Learning lessons from the past
Many past societies collapsed or vanished, leaving behind monumental ruins such as those that the poet Shelley imagined in his sonnet, Ozymandias. By collapse, I mean a drastic decrease in human population size and/or political/economic/social complexity, over a considerable area, for an extended time. By those standards, most people would consider the following past societies to have been famous victims of full-fledged collapses rather than of just minor declines: the Anasazi and Cahokia within the boundaries of the modern US, the Maya cities in Central America, Moche and Tiwanaku societies in South America, Norse Greenland, Mycenean Greece and Minoan Crete in Europe, Great Zimbabwe in Africa, Angkor Wat and the Harappan Indus Valley cities in Asia, and Easter Island in the Pacific Ocean.
The monumental ruins left behind by those past societies hold a fascination for all of us. We marvel at them when as children we first learn of them through pictures. When we grow up, many of us plan vacations in order to experience them at first hand. We feel drawn to their often spectacular and haunting beauty, and also to the mysteries that they pose. The scales of the ruins testify to the former wealth and power of their builders. Yet these builders vanished, abandoning the great structures that they had created at such effort. How could a society that was once so mighty end up collapsing?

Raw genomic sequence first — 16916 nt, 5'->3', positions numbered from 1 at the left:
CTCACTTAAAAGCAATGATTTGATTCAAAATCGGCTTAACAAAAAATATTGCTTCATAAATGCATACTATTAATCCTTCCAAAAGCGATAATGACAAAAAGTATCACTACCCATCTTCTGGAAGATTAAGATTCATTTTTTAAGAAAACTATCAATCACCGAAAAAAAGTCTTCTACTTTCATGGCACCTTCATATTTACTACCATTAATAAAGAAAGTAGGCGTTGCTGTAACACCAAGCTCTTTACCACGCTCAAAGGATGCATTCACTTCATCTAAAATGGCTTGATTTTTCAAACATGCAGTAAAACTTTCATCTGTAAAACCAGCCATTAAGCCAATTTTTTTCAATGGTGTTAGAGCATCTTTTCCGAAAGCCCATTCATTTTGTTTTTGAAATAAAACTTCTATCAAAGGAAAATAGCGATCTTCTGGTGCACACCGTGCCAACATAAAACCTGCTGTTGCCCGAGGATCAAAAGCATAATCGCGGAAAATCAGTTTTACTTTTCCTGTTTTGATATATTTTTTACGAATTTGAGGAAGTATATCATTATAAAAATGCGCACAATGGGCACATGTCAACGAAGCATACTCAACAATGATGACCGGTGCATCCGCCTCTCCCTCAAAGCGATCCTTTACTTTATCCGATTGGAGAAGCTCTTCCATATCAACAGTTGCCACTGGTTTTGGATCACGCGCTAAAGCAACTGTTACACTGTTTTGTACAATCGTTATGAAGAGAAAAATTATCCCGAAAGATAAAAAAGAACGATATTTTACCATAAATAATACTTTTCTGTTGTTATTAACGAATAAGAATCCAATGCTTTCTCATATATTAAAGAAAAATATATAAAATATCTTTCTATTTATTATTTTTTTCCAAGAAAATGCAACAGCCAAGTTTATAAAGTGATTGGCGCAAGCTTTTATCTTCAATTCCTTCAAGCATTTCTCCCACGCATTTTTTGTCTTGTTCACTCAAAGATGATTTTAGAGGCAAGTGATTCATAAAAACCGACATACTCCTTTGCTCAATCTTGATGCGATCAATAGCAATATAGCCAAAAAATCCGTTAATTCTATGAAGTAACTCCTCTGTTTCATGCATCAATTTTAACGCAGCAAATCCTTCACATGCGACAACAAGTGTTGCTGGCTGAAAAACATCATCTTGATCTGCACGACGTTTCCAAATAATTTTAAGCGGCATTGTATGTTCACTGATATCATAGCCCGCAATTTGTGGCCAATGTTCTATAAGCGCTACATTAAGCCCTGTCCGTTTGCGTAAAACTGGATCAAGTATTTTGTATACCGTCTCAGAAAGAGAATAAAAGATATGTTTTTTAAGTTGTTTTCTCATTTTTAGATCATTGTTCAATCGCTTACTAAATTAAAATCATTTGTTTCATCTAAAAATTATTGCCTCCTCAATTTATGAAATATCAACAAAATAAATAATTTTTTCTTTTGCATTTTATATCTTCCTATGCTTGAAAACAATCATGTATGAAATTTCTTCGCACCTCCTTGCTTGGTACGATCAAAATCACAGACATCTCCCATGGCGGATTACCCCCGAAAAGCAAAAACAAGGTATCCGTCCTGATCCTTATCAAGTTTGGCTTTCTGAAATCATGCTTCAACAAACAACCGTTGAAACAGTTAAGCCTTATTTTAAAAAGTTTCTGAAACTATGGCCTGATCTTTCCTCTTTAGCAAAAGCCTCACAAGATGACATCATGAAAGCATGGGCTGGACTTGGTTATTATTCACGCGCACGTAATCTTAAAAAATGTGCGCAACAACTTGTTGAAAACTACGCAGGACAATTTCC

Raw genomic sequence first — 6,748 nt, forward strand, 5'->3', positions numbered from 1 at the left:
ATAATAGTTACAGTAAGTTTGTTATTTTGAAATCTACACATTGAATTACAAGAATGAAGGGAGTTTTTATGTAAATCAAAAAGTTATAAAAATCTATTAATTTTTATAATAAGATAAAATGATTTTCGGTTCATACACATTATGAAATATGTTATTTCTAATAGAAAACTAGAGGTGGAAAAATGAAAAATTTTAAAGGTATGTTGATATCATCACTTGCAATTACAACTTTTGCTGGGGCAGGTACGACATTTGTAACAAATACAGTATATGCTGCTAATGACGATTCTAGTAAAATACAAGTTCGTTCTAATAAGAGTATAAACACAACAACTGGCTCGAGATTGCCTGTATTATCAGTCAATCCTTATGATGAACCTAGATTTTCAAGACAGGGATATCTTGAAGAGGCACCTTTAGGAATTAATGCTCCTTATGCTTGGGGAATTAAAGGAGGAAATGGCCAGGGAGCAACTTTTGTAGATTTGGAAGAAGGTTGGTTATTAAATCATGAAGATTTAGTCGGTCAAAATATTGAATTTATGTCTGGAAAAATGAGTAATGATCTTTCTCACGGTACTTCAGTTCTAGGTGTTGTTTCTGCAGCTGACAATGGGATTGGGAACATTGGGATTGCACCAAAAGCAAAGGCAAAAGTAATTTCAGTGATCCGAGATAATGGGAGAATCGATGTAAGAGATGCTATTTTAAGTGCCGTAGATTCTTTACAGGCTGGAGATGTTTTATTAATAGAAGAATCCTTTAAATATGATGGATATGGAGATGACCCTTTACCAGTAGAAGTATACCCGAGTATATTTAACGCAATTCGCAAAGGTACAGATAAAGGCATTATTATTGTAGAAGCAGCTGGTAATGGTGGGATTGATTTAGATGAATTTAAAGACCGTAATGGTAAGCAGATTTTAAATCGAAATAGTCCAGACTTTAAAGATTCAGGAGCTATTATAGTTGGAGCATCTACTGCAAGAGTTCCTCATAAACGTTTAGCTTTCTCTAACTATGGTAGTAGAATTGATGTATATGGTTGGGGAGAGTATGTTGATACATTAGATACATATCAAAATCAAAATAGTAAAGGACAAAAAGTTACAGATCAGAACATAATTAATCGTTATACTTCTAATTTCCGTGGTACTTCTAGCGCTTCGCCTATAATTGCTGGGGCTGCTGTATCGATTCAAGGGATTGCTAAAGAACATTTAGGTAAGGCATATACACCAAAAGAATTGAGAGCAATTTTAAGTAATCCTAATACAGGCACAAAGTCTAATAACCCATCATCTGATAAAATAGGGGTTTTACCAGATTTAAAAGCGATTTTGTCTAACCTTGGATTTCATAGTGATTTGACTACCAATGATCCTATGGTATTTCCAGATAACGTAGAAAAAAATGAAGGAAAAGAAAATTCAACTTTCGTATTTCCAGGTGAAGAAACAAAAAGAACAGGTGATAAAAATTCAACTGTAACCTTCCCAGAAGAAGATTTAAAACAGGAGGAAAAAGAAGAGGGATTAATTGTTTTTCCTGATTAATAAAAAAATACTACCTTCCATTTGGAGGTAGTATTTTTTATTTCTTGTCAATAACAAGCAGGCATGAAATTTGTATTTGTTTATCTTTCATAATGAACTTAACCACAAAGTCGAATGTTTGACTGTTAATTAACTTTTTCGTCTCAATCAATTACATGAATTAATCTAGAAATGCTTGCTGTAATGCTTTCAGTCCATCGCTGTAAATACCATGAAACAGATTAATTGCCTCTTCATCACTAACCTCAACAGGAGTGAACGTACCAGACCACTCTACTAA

It has long been suspected that many of those mysterious abandonments were at least partly triggered by ecological problems: people inadvertently destroying the environmental resources on which their societies depended. This suspicion of unintended ecological suicide (ecocide) has been confirmed by discoveries made in recent decades by archaeologists, climatologists, historians, paleontologists, and palynologists (pollen scientists). The processes through which past societies have undermined themselves by damaging their environments fall into eight categories, whose relative importance differs from case to case: deforestation and habitat destruction, soil problems, water management problems, overhunting, overfishing, effects of introduced species on native species, human population growth, and increased impact of people.